:: The Five Most Underrated Guided By Voices Songs
1. “A Trophy Mule In Particular” (2003)
If you dismissed Earthquake Glue without really paying attention, you missed some terrific stuff. It’s a late-period classic, overstocked with off-kilter prog gems like this. “A Trophy Mule In Particular” is the ultimate grower, one of those Pollard tracks that you can listen to 100 times before you realize, “Holy crap, this is incredible.” It builds and builds from a bubbling, quiet start into its cataclysmic middle section, and by the time you’ve realize what’s happened, it’s dark and brooding again.

2. “Little Lines” (1997)
Pollard can do prog and he can do pop and he can do all sorts of weird musical idioms better than anybody. But once in a while, he can also unapologetically do straight-ahead sledgehammer arena rock. The muscular “Little Lines” is one of the best of the bunch, and—like fellow Mag Earwhig! tracks “Jane Of The Waking Universe” and “Not Behind The Fighter Jet”—22,000 kids should have been pumping their fists to it in NBA arenas across the land. And it might have the slickest transition from verse to chorus in the Pollard canon.

3. “Things I Will Keep” (1999)
In recent years, Pollard’s strongest compositions have been the mid-tempo tracks that he sprinkles through each record. “Things I Will Keep” is such a brilliant song, it overcomes the muddy Do The Collapse production and soars skyward until it crescendos with the best solo that guitarist Doug Gillard ever conjured up. Pollard loves to take traditional song structure and smash it to bits, and he does that brilliantly here. Instead of another verse and chorus after the solo, he just repeats a couple lines and then that’s it, it’s over.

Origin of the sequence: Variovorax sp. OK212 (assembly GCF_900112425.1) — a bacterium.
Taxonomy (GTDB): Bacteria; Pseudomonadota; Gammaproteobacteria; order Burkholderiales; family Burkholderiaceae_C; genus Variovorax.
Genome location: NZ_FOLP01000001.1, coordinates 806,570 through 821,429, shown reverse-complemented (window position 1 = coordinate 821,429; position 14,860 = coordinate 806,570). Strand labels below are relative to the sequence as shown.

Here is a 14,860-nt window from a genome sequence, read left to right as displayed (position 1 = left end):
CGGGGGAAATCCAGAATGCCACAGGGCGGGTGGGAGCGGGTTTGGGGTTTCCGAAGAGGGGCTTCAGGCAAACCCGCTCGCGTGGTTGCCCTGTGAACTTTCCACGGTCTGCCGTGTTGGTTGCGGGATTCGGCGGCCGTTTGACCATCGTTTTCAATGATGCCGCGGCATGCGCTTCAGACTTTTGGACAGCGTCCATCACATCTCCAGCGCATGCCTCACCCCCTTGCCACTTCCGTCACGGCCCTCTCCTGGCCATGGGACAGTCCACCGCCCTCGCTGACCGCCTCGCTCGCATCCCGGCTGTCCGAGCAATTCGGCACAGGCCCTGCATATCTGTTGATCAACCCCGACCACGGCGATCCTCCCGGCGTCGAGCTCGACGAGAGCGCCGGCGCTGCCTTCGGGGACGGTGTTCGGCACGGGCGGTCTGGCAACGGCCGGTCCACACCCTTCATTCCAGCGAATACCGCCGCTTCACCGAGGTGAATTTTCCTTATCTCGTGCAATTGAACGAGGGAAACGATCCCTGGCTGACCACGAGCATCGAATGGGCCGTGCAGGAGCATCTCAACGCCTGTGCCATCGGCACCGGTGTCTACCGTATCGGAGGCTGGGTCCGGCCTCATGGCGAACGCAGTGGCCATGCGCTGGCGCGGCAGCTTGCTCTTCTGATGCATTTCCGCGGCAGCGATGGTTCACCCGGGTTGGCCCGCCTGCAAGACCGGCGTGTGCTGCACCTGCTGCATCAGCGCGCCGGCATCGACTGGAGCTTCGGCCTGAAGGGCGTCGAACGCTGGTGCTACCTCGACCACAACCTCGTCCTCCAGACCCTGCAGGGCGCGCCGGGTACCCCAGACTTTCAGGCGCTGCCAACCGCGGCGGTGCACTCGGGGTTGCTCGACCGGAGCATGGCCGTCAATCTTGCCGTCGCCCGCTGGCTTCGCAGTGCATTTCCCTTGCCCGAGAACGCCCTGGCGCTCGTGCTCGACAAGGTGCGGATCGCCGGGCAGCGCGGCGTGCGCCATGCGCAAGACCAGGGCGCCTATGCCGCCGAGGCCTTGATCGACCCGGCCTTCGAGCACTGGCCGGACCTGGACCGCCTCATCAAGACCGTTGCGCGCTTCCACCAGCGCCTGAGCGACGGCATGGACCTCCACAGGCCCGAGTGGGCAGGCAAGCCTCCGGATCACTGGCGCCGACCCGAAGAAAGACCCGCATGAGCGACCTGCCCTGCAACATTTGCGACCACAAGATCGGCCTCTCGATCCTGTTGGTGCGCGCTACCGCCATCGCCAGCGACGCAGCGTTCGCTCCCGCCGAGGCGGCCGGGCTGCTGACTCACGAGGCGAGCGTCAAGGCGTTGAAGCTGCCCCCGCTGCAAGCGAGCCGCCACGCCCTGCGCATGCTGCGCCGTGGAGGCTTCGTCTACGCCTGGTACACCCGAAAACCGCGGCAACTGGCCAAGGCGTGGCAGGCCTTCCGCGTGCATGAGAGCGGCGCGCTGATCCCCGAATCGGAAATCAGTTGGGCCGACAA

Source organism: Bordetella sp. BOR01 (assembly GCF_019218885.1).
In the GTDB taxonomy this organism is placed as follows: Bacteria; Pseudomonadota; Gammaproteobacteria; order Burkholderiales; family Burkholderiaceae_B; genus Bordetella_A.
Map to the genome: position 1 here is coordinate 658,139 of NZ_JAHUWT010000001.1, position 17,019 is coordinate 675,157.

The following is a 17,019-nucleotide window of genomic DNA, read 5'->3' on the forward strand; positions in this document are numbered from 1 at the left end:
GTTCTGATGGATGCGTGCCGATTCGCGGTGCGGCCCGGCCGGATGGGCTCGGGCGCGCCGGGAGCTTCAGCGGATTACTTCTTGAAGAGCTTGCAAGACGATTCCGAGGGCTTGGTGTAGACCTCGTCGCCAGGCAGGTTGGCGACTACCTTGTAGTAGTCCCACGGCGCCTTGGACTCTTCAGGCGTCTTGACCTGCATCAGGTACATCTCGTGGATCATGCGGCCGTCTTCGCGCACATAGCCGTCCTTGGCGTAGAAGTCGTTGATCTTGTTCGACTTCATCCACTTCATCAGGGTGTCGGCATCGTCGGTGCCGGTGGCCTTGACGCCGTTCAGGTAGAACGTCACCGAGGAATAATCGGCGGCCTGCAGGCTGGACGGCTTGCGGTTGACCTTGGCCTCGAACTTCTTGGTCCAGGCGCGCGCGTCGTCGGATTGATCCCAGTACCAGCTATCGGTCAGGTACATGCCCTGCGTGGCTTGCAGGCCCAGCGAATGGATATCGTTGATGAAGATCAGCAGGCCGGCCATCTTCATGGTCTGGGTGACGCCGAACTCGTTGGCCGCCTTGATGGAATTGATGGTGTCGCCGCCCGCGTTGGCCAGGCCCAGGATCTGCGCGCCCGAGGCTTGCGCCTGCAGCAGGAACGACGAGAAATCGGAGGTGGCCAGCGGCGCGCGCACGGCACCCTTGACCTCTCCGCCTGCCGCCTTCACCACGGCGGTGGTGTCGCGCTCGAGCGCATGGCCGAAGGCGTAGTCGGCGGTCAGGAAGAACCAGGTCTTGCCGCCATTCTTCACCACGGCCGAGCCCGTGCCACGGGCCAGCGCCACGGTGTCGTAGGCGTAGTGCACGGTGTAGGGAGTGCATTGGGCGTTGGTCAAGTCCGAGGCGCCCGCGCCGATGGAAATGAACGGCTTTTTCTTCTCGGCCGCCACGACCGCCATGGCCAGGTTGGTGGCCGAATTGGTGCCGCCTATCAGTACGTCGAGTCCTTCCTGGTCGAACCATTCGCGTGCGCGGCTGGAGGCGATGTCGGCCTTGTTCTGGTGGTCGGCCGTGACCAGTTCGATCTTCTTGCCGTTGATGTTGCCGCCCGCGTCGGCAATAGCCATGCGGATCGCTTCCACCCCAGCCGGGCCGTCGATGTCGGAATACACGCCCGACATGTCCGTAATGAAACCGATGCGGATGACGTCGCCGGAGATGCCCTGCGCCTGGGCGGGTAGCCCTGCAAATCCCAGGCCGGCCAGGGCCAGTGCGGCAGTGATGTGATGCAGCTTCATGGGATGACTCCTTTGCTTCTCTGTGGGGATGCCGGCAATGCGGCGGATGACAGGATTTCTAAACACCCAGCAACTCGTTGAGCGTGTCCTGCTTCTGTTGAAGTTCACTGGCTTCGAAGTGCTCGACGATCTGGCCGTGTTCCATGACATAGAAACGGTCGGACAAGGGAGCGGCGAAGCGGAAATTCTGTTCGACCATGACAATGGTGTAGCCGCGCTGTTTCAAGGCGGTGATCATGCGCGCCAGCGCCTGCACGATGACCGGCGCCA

4. “Bright Paper Werewolves” (1996)
“Come on polluted eyeballs, stop scouting out the fields.” What a vivid image; maybe the best opening line of Pollard’s life. Some of his most powerful songs are just stripped-down guitar and voice: “I’m Cold,” “Liar’s Tale,” “Speak Like Men.” “Bright Paper Werewolves” is at the top of that list. But it’s no acoustic strummer; it’s a brief-yet-dynamic journey up and back down, ending with a final twist: a vaguely unresolved chord. Pollard’s songwriting was off the charts circa Under The Bushes, and “Bright Paper Werewolves” is evidence he was at the peak of his powers.

5. “Sometimes I Cry” (1986)
There’s a live recording of GBV from a 2003 show in Hamburg, Germany, where some guy in front yells out for “Sometimes I Cry.” Pollard begins an impromptu vocal of the “Gardening At Night”-esque track from Forever Since Breakfast, quickly followed by Gillard, who joined GBV about a decade after the record was released and really had no business knowing the chords. That’s as close as GBV ever came to performing anything from Forever Since Breakfast, at least once the band was known outside Dayton. It’s a shame, because “Sometimes I Cry” is bursting with the promise of the legendary band GBV would soon become, and it would have sounded killer with the Gillard/Nate Farley/Tim Tobias/Jim McPherson lineup.

Coming next Tuesday: Roob picks the five most overrated and five most underrated non-GBV Pollard songs.